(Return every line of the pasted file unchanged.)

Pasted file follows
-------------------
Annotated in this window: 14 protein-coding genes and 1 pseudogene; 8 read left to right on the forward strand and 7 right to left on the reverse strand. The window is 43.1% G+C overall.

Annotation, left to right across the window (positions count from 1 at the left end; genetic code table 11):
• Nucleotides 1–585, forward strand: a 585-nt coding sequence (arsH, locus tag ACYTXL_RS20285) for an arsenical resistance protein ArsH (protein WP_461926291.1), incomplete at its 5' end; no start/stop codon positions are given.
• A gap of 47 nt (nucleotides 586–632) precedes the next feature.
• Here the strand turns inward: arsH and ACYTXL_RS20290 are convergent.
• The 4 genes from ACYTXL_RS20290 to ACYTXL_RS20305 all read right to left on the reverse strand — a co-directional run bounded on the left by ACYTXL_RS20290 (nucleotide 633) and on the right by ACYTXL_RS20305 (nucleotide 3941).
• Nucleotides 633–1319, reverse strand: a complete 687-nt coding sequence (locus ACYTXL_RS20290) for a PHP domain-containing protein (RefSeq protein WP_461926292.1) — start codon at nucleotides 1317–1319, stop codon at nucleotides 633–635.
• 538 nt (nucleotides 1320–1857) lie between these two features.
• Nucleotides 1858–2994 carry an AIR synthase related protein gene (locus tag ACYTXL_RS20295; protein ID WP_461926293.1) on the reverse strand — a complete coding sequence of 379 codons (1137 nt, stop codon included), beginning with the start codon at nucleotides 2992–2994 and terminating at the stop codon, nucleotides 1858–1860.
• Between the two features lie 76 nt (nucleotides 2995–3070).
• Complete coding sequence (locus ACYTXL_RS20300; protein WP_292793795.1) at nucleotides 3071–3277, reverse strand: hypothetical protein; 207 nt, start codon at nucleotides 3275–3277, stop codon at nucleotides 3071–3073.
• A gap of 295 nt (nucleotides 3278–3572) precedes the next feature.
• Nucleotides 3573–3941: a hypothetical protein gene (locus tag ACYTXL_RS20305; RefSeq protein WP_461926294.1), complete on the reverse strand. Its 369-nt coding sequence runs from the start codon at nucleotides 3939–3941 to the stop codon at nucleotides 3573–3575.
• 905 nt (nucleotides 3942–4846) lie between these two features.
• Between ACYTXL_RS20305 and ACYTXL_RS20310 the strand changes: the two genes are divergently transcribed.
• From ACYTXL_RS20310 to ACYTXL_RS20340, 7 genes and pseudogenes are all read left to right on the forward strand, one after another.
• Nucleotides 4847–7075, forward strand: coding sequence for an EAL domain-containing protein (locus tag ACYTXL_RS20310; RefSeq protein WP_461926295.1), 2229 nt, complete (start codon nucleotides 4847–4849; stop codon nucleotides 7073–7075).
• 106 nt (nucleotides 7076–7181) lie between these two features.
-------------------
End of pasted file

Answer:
Annotated in this window: 14 protein-coding genes and 1 pseudogene; 8 read left to right on the forward strand and 7 right to left on the reverse strand. The window is 43.1% G+C overall.

Annotation, left to right across the window (positions count from 1 at the left end; genetic code table 11):
• Nucleotides 1–585, forward strand: a 585-nt coding sequence (arsH, locus tag ACYTXL_RS20285) for an arsenical resistance protein ArsH (protein WP_461926291.1), incomplete at its 5' end; no start/stop codon positions are given.
• A gap of 47 nt (nucleotides 586–632) precedes the next feature.
• Here the strand turns inward: arsH and ACYTXL_RS20290 are convergent.
• The 4 genes from ACYTXL_RS20290 to ACYTXL_RS20305 all read right to left on the reverse strand — a co-directional run bounded on the left by ACYTXL_RS20290 (nucleotide 633) and on the right by ACYTXL_RS20305 (nucleotide 3941).
• Nucleotides 633–1319, reverse strand: a complete 687-nt coding sequence (locus ACYTXL_RS20290) for a PHP domain-containing protein (RefSeq protein WP_461926292.1) — start codon at nucleotides 1317–1319, stop codon at nucleotides 633–635.
• 538 nt (nucleotides 1320–1857) lie between these two features.
• Nucleotides 1858–2994 carry an AIR synthase related protein gene (locus tag ACYTXL_RS20295; protein ID WP_461926293.1) on the reverse strand — a complete coding sequence of 379 codons (1137 nt, stop codon included), beginning with the start codon at nucleotides 2992–2994 and terminating at the stop codon, nucleotides 1858–1860.
• Between the two features lie 76 nt (nucleotides 2995–3070).
• Complete coding sequence (locus ACYTXL_RS20300; protein WP_292793795.1) at nucleotides 3071–3277, reverse strand: hypothetical protein; 207 nt, start codon at nucleotides 3275–3277, stop codon at nucleotides 3071–3073.
• A gap of 295 nt (nucleotides 3278–3572) precedes the next feature.
• Nucleotides 3573–3941: a hypothetical protein gene (locus tag ACYTXL_RS20305; RefSeq protein WP_461926294.1), complete on the reverse strand. Its 369-nt coding sequence runs from the start codon at nucleotides 3939–3941 to the stop codon at nucleotides 3573–3575.
• 905 nt (nucleotides 3942–4846) lie between these two features.
• Between ACYTXL_RS20305 and ACYTXL_RS20310 the strand changes: the two genes are divergently transcribed.
• From ACYTXL_RS20310 to ACYTXL_RS20340, 7 genes and pseudogenes are all read left to right on the forward strand, one after another.
• Nucleotides 4847–7075, forward strand: coding sequence for an EAL domain-containing protein (locus tag ACYTXL_RS20310; RefSeq protein WP_461926295.1), 2229 nt, complete (start codon nucleotides 4847–4849; stop codon nucleotides 7073–7075).
• 106 nt (nucleotides 7076–7181) lie between these two features.